On first reading The Song is a secular poem celebrating young, sensuous, erotic love, a “love stronger than death.” Read more deeply, it holds the Presence of an Ineffable Other.
Rabbi Abraham Isaac Cook expressed the mystic’s longing with these words:
“Expanses divine my soul craves. / Confine me not in cages, / of substance or of spirit. / I am love-sick—/ I thirst, I thirst for God, as a deer for water brooks. / Alas, who can describe my pain? / Who will be a violin to express the songs of my grief? / I am bound to the world, all creatures, all people are my friends, / Many parts of my soul / are intertwined with them, / But how can I share with them my light?” (Translated by Ben Zion Bokser)
The Biblical Song of Songs is read on the Shabbat during the festival of Pesach.
April 11, 2012 | 7:51 am
Posted by Rabbi John Rosove
It is not often that I agree with Israeli Prime Minister Benjamin Netanyahu, but I do regarding his reaction to German Nobel Laureate Gunter Grass’s poem “What Must Be Said” that has taken media by storm in the past two weeks. In this poem printed in The Atlantic, Grass repeats the canard that Israel is the most dangerous nation in the Middle East because of its threats of a first strike on Iranian nuclear facilities. He charges hypocrisy given Israel’s own alleged nuclear capability. Netanyahu called such a comparison a “shameful moral equivalence.”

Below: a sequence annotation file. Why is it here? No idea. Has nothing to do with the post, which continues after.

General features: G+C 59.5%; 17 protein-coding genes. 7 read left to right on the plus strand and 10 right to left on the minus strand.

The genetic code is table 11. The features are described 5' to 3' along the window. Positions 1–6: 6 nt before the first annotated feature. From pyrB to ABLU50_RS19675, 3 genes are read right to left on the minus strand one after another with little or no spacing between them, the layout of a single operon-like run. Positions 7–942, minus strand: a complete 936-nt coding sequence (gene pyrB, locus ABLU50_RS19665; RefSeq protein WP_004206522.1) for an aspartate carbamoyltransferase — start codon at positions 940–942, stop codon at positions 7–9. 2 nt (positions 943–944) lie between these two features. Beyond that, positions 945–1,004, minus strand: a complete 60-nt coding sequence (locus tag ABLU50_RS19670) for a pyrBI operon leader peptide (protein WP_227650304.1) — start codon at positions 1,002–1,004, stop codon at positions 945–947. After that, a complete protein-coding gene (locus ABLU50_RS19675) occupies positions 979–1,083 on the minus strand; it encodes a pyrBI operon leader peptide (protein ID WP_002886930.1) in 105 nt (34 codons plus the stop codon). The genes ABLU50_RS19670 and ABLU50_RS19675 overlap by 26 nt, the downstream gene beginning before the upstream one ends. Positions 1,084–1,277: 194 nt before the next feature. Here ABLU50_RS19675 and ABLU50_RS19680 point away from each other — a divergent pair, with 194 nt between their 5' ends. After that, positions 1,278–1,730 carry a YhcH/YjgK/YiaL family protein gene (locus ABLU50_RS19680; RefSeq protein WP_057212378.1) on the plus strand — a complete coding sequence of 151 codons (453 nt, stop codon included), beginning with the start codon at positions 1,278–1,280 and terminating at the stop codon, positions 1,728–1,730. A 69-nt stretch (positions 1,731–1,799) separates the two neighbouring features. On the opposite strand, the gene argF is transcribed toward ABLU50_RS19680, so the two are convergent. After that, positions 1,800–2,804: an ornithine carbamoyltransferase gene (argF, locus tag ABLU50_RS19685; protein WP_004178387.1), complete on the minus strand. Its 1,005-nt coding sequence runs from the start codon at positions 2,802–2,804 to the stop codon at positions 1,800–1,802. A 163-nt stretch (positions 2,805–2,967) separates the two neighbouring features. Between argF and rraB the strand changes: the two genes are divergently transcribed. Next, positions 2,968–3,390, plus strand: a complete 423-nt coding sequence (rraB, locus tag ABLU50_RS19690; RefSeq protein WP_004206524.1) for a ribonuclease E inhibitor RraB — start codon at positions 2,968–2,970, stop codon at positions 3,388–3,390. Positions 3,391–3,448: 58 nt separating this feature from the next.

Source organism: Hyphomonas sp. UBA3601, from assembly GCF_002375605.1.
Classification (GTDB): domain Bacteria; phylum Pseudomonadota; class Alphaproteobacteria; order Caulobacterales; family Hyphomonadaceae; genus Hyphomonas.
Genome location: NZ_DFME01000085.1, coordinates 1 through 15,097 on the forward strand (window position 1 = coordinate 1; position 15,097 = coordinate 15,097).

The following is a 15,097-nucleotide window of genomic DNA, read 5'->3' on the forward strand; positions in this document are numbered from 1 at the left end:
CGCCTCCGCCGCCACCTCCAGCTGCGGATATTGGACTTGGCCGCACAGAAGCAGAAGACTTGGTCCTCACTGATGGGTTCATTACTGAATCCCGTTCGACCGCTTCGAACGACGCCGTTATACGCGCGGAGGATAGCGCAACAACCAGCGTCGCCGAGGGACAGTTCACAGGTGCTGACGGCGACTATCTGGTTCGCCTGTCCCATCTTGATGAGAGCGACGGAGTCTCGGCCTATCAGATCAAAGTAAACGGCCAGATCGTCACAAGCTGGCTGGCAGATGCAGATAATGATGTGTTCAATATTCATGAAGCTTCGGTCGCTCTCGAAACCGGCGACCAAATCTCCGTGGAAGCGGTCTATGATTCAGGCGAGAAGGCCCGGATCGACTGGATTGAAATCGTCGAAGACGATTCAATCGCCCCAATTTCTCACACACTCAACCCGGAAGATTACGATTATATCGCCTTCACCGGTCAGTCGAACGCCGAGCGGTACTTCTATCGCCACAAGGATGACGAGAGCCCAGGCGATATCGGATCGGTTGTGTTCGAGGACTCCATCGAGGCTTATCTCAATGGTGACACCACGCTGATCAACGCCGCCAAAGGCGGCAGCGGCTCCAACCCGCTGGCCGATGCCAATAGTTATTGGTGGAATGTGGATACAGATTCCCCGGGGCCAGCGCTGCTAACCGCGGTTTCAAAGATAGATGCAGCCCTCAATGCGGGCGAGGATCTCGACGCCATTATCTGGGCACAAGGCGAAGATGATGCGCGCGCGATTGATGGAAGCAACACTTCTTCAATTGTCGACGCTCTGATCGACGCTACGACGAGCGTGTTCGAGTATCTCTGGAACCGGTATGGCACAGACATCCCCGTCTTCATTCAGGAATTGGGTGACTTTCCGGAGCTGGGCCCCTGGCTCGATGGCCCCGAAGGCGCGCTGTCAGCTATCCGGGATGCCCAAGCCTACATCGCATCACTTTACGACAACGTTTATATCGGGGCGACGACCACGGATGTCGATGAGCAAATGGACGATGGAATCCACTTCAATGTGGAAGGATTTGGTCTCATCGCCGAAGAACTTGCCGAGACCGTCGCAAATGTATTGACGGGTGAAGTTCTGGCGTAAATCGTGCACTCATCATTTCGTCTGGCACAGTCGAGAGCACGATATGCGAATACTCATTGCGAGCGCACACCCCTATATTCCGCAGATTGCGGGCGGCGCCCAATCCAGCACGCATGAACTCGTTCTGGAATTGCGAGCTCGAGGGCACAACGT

For good reasons Israel maintains a policy of “nuclear ambiguity.” The Jewish state is thought to have begun developing nuclear capability decades ago because of threats by her neighbors to destroy “the Zionist entity” and drive the Jewish people into the sea. Most Arab nations now accept the existence of Israel even if they do not have formal peace treaties with her. However, threats to destroy the Jewish state have not stopped. Today, Iran is the chief culprit.